Rahmo and her children were being treated at a CARE's nutrition center as a part of CARE Drought Response program in Somalia in 2017. Credit: Peter Caton/ CARE USA.
Mogadishu: As Somalia commemorates 10 years since the last devastating famine in 2011, a new CARE survey of over 2,000 people in the country finds that women and girls still remain amongst those most affected by the current hunger crisis, and there is a risk of all the gains attained in previous years being lost if funding is not urgently increased and prioritized for local, women-led organizations.
The CARE survey – carried out across five different administrative regions of Somalia in the second quarter of 2021 - shows that 77.5% of communities reported that ongoing drought was their biggest challenge, closely followed by COVID-19 (identified by 72%).
Somalia is currently undergoing drought conditions which have increased the burden on women and girls, this comes at a time when funding is at the lowest level in six years. Severe water shortages in some parts of the country have resulted in women having to walk long distances to access water and girls dropping out of school as their families can no longer afford to pay school fees.
Since the 2011 famine, funding in Somalia has steadily decreased from $1,386.8 million in 2011 to the current $558.2million*. According to the UN, if funding is not increased, hunger will continue to rise and one million people will not receive monthly food assistance whilst over 205,500 people, including children, will not be able to access protection services including clinical management of rape and psychosocial support to survivors of gender-based violence.
The CARE survey also showed that entrenched gender norms continue to prevail in Somali society, with only 27% of the female-headed households surveyed having received any form of formal education (compared to 41% of men). It also highlights the inequalities that persist in gendered roles with over 60% of men and women surveyed responding that certain types of jobs such as nursing and cooking should only be carried out by women and that women cannot be strong community leaders.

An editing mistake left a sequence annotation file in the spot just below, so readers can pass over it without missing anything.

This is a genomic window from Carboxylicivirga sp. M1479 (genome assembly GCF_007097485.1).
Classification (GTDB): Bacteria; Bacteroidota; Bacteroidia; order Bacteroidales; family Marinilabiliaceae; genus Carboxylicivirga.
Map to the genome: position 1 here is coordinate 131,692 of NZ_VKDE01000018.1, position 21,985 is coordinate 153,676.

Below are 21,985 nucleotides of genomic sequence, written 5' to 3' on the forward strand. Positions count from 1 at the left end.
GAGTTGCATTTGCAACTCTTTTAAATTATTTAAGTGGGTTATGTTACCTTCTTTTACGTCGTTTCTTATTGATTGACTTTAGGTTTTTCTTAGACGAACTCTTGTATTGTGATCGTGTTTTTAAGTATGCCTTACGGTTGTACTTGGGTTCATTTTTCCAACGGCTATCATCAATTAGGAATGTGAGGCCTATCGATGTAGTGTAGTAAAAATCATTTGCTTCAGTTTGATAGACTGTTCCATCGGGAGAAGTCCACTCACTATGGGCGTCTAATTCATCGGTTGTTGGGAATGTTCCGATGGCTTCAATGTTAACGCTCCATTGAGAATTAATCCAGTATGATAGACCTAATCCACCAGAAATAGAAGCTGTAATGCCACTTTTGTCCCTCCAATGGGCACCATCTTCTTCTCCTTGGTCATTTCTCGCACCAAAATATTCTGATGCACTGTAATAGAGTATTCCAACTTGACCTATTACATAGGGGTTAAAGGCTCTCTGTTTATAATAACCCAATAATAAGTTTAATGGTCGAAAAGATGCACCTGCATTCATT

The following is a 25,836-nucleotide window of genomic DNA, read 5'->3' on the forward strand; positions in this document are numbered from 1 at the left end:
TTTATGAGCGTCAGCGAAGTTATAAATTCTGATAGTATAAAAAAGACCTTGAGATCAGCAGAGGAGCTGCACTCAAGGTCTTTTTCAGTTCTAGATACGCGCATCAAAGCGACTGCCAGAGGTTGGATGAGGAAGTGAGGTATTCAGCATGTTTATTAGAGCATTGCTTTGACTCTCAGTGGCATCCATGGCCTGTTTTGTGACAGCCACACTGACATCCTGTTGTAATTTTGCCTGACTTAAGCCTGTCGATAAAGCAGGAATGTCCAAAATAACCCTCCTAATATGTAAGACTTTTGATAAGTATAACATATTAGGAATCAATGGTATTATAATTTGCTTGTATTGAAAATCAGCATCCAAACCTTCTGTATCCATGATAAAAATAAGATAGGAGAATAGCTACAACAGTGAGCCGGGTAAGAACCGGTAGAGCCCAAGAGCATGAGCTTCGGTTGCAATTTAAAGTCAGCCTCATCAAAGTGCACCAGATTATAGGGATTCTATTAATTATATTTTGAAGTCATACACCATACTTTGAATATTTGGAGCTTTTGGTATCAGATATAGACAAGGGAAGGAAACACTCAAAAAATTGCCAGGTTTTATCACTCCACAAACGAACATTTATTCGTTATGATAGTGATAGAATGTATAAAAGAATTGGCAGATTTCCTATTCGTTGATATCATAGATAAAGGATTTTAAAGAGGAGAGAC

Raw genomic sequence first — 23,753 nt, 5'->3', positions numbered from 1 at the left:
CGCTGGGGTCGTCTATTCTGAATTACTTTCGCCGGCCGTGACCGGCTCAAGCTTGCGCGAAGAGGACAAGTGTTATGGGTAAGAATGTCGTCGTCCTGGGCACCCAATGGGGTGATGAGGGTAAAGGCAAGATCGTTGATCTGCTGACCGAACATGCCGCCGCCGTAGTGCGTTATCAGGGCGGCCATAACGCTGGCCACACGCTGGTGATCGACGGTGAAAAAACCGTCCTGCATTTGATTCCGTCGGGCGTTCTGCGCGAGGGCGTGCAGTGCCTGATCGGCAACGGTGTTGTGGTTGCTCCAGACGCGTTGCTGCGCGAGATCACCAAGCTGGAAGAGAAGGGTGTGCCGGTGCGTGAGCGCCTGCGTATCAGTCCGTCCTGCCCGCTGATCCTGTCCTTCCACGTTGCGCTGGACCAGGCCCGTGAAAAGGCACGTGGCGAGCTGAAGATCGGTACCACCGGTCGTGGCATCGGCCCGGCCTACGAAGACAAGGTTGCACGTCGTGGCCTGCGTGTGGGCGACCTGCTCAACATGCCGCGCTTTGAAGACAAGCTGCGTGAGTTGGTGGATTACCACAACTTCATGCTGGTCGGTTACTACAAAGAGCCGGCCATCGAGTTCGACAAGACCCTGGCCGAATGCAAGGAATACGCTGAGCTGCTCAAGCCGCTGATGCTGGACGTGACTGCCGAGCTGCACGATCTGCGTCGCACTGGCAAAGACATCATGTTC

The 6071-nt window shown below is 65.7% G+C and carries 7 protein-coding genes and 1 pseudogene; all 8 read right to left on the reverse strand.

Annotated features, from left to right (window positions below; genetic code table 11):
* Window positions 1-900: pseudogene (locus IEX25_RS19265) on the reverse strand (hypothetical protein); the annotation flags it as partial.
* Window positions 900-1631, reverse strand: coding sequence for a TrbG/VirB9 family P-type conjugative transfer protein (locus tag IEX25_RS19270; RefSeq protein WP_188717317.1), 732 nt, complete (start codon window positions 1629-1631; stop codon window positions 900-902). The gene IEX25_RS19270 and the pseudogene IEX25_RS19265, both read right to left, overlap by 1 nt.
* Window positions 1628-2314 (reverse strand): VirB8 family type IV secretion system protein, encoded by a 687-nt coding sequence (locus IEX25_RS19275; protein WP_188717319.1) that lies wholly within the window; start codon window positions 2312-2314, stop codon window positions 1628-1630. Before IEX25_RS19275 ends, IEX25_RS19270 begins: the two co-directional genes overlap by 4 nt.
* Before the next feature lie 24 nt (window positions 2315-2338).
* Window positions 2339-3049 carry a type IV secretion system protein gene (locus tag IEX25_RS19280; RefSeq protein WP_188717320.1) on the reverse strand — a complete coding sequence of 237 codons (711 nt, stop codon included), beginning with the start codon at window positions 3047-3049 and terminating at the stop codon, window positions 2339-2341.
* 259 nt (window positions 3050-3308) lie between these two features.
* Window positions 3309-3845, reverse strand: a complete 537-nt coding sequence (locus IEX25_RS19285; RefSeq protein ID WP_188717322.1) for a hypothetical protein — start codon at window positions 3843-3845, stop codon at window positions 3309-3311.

Iman Abdullahi- CARE SOM Country Director says
“A lot of effort has been put in bridging the gender gap in the country over the last 10 years, but more effort is needed, as shown by our recent assessment. Women remain at the receiving end of the hardships being faced, not only has COVID-19 resulted in women having to step up and provide for their families but the drought conditions have also led to an increase in girls dropping out of school. We are calling for funding to be increased and prioritized for local, women led organizations to bridge the gender gap and protect women.
Stakeholders should act now so that we safeguard the gains we had made in the previous years, failure to do so will only lead to a repeat of the 2011 famine.
While successes have been made in the past 10 years in terms of improving access for girls to education and decision making at a household level, we still have much more to do, especially in making sure women are involved in decision making at community level and making sure their voices are heard and reflected.”
*Total funding to Somalia as of 13 July 2021
About CARE SOM
Founded in 1945, CARE is a leading humanitarian organization fighting global poverty. CARE has more than seven decades of experience helping people prepare for disasters, providing lifesaving assistance when a crisis hits, and helping communities recover after the emergency has passed. CARE places special focus on women and children, who are often disproportionately affected by disasters. To learn more, visit www.care-international.org. In Somalia, CARE is committed to advancing gender equality through its development and humanitarian programs. The programs are tailor-made to discourage negative cultural norms whilst promoting equality.
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